S Korea schhols closed on MERS fears as five new cases reported

news
05 June 2015

South Korean authorities confirmed they had identified five new cases of the potentially fatal Middle East Respiratory Syndrome (MERS) yesterday, as hundreds of schools around the country closed to help contain the spread of the virus.

The Wall Street Journal reported South Korea's Ministry of Health as saying that the new patients did not have direct contact with the country's original MERS carrier, which led to fears that there might be more undetected cases.

The virus had killed two people as of date and infected 35, pushing public-health officials to quarantine over 1,300 others.

Authorities closed over 700 schools across the country this week in a bid to halt the spread of the virus.

According to South Korean tourism officials thousands of visitors from across the region had started cancelling travel plans en mass.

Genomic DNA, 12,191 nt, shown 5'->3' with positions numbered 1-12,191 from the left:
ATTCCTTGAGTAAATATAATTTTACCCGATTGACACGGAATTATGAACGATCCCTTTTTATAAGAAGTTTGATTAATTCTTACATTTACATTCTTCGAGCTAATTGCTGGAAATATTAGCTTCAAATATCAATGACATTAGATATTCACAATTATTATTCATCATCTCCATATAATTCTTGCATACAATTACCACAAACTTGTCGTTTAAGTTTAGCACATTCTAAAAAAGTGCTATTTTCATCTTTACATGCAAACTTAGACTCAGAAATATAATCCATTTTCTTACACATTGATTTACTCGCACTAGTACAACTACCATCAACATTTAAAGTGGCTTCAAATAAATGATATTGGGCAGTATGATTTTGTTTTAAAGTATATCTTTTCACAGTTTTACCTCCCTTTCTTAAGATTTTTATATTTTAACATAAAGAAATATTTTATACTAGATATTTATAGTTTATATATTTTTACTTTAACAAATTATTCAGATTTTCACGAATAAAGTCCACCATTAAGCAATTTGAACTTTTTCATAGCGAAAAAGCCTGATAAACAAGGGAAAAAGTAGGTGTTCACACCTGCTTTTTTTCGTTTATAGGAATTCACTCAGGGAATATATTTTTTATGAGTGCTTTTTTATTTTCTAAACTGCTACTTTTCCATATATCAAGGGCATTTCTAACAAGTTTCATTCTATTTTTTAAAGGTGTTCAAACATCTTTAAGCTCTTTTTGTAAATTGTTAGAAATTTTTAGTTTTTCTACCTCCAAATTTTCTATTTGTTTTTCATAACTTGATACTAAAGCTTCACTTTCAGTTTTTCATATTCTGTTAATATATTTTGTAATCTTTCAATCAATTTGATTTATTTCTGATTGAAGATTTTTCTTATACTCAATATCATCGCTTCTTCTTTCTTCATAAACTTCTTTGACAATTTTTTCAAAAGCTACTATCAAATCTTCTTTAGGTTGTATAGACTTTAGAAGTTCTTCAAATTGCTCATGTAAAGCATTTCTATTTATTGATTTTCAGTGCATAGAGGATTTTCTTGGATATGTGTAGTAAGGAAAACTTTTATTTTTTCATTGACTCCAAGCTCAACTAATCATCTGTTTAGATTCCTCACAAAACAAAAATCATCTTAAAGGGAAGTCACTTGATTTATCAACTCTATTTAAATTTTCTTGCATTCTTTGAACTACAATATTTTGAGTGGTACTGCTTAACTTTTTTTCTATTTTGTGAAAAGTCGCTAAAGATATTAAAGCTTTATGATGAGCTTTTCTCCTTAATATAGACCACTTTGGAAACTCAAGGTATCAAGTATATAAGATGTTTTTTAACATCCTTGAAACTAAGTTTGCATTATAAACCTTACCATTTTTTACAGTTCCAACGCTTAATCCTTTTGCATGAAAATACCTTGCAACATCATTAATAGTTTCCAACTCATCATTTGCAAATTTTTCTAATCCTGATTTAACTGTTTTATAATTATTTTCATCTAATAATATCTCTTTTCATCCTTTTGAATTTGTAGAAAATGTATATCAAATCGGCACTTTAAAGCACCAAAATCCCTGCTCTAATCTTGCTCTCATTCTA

According to Agence France-Presse, approximately 7,000 tourists - mostly from China and Taiwan had cancelled previously scheduled tours of the East Asian nation.

''A mass cancellation of this scale is very unusual,'' a spokesperson from the Korea Tourism Organization told the news agency. ''Many travellers cited the MERS outbreak as the main reason.''

Meanwhile, authorities in South Korea had declared ''war'' on what according to them was the worst outbreak of the deadly Mers virus outside the Middle East.

Authorities said today, they were stepping up their response after the death of the fourth victim even as the number of people infected with the disease rose to 41.

Over 1,600 people had been placed under quarantine, according to media reports even as  the outbreak of the disease, for which there was no vaccine, had led to the temporary closure of over 1,000 schools and colleges.

A government hotline for seeking advice had logged thousands of calls.

It comes as the worst MERS outbreak outside Saudi Arabia, where the respiratory virus was believed to have originated three years ago.

In a throwback to an earlier outbreak of SARS over a decade ago, anxious residents rushed to stock up on surgical masks and airports were stepping up screening efforts after the outbreak in the country was traced to a 68-year-old man who had gone travelling in the Middle East





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